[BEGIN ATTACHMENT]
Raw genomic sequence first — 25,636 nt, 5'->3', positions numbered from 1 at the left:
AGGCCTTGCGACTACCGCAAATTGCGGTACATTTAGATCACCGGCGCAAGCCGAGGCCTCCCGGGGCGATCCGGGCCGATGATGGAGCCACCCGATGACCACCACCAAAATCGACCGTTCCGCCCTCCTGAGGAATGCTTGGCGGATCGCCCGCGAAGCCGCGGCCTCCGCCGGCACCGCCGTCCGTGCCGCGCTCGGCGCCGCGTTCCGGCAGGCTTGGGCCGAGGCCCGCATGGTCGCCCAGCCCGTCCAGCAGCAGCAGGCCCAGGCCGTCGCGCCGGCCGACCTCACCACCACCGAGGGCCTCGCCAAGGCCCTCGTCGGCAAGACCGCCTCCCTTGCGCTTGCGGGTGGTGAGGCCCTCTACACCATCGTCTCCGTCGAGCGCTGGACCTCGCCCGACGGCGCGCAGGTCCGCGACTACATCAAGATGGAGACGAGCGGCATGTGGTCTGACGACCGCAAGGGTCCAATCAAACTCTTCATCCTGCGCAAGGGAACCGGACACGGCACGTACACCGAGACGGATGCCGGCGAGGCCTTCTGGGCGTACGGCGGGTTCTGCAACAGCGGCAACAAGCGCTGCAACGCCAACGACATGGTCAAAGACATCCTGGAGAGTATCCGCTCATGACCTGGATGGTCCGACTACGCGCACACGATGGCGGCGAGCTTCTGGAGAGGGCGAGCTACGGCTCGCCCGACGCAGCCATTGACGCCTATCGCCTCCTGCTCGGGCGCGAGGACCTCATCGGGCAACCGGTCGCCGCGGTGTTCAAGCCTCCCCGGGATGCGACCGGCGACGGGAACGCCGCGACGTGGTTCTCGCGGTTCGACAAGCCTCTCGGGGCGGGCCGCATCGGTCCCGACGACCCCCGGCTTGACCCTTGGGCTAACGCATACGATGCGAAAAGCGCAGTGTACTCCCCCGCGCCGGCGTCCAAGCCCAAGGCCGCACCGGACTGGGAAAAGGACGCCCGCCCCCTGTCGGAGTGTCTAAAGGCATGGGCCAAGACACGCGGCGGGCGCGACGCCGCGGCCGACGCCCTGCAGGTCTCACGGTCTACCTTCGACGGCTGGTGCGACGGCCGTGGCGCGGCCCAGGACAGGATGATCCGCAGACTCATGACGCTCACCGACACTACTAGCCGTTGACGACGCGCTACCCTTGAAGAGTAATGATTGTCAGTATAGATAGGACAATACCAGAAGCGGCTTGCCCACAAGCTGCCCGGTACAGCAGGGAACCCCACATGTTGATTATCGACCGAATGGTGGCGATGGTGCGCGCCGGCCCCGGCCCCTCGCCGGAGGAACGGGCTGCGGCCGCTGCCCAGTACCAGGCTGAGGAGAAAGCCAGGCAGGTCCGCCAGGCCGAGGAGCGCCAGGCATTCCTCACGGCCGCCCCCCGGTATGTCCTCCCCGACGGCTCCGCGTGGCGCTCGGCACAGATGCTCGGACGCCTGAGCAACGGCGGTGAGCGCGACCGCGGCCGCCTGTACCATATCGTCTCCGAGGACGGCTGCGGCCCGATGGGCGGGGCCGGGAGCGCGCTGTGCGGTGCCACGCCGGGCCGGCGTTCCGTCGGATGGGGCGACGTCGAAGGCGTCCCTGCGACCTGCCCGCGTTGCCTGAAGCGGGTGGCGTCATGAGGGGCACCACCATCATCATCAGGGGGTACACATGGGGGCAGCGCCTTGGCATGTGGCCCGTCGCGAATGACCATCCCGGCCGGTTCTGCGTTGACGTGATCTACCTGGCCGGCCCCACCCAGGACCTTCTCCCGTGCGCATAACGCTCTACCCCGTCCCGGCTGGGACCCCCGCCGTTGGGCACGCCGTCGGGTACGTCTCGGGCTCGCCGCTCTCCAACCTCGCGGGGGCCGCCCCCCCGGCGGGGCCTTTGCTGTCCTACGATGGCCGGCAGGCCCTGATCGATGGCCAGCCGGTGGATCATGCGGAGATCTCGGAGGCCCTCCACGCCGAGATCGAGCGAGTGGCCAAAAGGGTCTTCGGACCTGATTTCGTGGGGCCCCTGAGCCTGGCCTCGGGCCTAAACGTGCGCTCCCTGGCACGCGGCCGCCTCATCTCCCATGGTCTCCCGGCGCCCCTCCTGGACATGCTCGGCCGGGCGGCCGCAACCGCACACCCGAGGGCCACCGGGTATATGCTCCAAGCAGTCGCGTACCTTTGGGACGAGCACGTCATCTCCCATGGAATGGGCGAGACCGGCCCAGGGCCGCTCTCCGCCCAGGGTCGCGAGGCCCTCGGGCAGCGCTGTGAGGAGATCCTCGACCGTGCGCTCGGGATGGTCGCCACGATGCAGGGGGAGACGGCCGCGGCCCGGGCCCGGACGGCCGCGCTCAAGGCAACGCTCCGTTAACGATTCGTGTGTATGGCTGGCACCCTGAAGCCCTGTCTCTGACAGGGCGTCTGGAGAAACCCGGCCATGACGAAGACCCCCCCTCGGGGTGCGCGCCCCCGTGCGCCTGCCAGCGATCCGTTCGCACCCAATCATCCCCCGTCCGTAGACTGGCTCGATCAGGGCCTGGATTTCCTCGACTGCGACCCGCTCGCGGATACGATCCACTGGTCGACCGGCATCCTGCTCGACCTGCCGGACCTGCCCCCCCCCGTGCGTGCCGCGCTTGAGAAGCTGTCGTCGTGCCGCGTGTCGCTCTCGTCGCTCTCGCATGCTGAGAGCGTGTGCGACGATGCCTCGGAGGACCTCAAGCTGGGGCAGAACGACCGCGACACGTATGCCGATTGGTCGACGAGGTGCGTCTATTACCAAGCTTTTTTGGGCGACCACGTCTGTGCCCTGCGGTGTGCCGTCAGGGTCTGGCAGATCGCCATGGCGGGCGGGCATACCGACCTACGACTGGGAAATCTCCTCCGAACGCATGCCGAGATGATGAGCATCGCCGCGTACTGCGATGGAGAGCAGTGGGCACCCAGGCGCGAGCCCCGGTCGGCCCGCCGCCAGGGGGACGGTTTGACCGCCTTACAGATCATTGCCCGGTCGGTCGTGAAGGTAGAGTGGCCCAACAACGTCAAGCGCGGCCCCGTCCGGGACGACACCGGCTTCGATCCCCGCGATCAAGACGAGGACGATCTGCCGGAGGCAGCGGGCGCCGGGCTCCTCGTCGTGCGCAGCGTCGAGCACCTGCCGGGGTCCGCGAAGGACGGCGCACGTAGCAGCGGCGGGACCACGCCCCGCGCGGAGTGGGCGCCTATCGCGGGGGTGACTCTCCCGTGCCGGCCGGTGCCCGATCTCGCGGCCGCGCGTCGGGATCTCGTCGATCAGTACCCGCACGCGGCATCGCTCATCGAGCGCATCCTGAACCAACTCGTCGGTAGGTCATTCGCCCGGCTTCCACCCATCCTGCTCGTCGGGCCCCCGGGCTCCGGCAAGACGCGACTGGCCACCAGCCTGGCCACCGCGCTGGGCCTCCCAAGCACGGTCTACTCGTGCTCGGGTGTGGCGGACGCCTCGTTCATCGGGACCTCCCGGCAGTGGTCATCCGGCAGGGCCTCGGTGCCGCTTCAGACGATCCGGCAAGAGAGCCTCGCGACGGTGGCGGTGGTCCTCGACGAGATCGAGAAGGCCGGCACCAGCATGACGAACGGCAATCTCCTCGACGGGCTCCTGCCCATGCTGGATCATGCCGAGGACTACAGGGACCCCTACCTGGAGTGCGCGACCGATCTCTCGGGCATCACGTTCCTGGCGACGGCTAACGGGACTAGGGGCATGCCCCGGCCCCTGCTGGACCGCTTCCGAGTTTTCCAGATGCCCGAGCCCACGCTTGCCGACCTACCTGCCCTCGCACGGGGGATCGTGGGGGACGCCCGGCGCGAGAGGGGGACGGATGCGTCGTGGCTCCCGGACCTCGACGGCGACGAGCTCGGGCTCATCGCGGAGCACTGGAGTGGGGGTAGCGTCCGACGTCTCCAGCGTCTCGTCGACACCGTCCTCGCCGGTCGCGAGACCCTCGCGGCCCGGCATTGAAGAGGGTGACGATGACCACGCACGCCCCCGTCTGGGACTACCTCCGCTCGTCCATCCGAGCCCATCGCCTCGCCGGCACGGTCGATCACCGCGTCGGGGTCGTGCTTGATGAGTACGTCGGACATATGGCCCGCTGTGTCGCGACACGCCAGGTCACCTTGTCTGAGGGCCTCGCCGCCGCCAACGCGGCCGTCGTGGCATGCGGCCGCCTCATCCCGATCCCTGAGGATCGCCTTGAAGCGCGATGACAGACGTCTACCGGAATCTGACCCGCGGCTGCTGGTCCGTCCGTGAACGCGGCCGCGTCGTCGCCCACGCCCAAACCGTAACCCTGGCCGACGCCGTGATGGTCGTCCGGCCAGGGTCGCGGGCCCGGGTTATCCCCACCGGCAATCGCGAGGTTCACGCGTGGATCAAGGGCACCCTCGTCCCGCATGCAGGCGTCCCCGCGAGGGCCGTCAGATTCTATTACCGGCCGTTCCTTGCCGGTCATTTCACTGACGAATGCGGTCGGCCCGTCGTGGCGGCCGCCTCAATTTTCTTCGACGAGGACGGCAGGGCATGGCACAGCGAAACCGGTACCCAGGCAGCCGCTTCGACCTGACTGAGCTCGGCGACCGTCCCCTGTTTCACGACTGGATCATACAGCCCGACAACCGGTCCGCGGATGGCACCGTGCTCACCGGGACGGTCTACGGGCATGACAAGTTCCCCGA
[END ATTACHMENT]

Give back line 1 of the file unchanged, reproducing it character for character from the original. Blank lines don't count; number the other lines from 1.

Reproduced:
Raw genomic sequence first — 25,636 nt, 5'->3', positions numbered from 1 at the left: